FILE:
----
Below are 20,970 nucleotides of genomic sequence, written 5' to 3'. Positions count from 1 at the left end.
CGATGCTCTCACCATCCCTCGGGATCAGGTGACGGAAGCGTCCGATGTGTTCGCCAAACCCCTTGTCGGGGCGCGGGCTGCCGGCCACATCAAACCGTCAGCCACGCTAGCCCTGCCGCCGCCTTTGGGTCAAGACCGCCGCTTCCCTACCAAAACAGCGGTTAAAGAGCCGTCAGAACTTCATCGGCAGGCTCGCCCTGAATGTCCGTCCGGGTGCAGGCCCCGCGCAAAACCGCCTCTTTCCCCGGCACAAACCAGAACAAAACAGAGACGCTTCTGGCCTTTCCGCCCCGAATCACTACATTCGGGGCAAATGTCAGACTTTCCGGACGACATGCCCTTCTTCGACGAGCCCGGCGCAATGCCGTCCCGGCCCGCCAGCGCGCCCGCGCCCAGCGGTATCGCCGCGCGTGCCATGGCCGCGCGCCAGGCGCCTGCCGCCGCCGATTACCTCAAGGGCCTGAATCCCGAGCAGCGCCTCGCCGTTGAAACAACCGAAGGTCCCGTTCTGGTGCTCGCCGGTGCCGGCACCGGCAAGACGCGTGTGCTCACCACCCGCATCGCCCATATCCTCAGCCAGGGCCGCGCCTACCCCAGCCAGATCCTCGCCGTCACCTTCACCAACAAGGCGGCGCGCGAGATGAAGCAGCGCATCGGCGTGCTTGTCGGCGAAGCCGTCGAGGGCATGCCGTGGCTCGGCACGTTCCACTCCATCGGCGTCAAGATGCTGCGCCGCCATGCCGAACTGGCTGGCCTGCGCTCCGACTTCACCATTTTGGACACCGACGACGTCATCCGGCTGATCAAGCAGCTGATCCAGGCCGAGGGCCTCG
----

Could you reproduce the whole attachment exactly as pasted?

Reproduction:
Below are 20,970 nucleotides of genomic sequence, written 5' to 3'. Positions count from 1 at the left end.
CGATGCTCTCACCATCCCTCGGGATCAGGTGACGGAAGCGTCCGATGTGTTCGCCAAACCCCTTGTCGGGGCGCGGGCTGCCGGCCACATCAAACCGTCAGCCACGCTAGCCCTGCCGCCGCCTTTGGGTCAAGACCGCCGCTTCCCTACCAAAACAGCGGTTAAAGAGCCGTCAGAACTTCATCGGCAGGCTCGCCCTGAATGTCCGTCCGGGTGCAGGCCCCGCGCAAAACCGCCTCTTTCCCCGGCACAAACCAGAACAAAACAGAGACGCTTCTGGCCTTTCCGCCCCGAATCACTACATTCGGGGCAAATGTCAGACTTTCCGGACGACATGCCCTTCTTCGACGAGCCCGGCGCAATGCCGTCCCGGCCCGCCAGCGCGCCCGCGCCCAGCGGTATCGCCGCGCGTGCCATGGCCGCGCGCCAGGCGCCTGCCGCCGCCGATTACCTCAAGGGCCTGAATCCCGAGCAGCGCCTCGCCGTTGAAACAACCGAAGGTCCCGTTCTGGTGCTCGCCGGTGCCGGCACCGGCAAGACGCGTGTGCTCACCACCCGCATCGCCCATATCCTCAGCCAGGGCCGCGCCTACCCCAGCCAGATCCTCGCCGTCACCTTCACCAACAAGGCGGCGCGCGAGATGAAGCAGCGCATCGGCGTGCTTGTCGGCGAAGCCGTCGAGGGCATGCCGTGGCTCGGCACGTTCCACTCCATCGGCGTCAAGATGCTGCGCCGCCATGCCGAACTGGCTGGCCTGCGCTCCGACTTCACCATTTTGGACACCGACGACGTCATCCGGCTGATCAAGCAGCTGATCCAGGCCGAGGGCCTCG